EB simplex is often in visible to the outside world - Debra Ireland

EB simplex is often in visible to the outside world

The wounds may be hidden, but the pain is real. Life with EB simplex is a life where blisters and wounds affect the most sensitive parts of your body – the feet (with over 200,000 nerve endings) and hands. Simple tasks, like putting on shoes, become a daily ordeal.

Imagine having a blister on your heel from new shoes. Maybe at a time when you couldn’t easily change them. So, you were forced to go about your day with intense, burning pain. This is what people living with EB simplex face every day. But those raw wounds are all over their feet, not just a spot on their heel.

Many can only walk short distances at a time.

This time we heard from Scarlett, who lives with EB simplex. When Scarlett was born, her mum and dad were confronted with a situation they were not prepared to deal with. Scarlett was missing patches of skin, a sight no parent should ever have to witness. She spent five and a half weeks in hospital, struggling with pain.

As the years passed, Scarlett’s blisters became less prevalent everywhere except her hands and feet. But the scar tissue from the healing wounds affected Scarlett’s feet. Scarlett has had two surgeries on her feet so far to ease her discomfort.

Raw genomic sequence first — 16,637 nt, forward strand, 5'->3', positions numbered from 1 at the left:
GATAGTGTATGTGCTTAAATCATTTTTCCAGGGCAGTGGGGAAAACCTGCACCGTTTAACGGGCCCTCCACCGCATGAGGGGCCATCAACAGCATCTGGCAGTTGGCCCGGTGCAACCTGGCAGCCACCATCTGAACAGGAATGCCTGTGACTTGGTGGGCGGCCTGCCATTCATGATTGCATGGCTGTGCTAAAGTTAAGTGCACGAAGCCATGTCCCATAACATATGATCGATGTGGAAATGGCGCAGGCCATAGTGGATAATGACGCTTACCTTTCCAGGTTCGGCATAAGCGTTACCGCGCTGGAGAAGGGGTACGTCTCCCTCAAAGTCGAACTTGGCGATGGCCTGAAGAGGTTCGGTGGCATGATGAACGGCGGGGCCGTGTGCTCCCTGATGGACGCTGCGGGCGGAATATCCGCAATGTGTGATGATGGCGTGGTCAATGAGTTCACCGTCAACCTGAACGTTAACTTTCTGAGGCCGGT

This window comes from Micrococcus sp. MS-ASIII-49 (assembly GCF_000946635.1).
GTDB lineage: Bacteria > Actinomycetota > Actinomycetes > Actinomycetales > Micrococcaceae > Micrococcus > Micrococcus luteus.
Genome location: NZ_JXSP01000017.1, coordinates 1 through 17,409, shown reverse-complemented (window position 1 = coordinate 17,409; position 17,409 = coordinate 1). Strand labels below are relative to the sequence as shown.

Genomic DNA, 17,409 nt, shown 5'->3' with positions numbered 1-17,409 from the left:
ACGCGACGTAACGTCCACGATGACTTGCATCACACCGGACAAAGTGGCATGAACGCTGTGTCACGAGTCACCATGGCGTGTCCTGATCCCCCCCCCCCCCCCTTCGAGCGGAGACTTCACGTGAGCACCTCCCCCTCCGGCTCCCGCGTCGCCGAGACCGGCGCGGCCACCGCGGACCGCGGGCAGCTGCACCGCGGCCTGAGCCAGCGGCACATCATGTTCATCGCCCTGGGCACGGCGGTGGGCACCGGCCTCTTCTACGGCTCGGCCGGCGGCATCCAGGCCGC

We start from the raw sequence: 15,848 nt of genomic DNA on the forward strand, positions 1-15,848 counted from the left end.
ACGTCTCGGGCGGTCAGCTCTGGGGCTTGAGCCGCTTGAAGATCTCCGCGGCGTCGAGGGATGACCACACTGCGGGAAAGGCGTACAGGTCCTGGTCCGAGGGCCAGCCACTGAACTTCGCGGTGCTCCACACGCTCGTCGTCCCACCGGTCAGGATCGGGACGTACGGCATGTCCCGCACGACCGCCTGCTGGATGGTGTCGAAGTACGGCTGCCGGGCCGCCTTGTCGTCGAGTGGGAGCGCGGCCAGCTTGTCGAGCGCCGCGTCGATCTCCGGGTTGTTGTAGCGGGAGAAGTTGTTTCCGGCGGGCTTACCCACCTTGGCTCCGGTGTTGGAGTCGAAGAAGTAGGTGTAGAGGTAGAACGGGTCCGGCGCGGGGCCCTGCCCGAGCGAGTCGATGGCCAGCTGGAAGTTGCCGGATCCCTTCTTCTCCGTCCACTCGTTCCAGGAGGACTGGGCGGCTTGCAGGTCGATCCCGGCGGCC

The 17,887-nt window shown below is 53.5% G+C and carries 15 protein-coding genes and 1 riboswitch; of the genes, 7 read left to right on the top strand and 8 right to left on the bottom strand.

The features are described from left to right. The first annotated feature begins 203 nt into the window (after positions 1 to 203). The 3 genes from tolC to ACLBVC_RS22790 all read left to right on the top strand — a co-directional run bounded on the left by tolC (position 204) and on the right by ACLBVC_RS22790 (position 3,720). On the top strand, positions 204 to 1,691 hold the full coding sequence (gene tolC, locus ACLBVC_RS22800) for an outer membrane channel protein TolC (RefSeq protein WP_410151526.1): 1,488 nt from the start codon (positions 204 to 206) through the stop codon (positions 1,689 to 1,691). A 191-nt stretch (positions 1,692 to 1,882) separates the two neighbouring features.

Families living with EB need the specialised care and encouragement from our Family Support Team. They need supplies like therapeutic silver lined socks to reduce scrapes and blisters. And they need the hope for a cure that we offer through our research.

Countless individuals living with EB simplex in Ireland face similar challenges. But in the face of the daily agony and obstacles – Scarlett, and so many others like her in Ireland – are brave and strong. They remain positive, even knowing the increased challenges they’ll surely face in the future. 

You can support our appeal today, and help make sure everyone impacted by EB have our support whenever they need us. Your donation will change lives in Ireland, offering hope, comfort, and a renewed sense of possibility.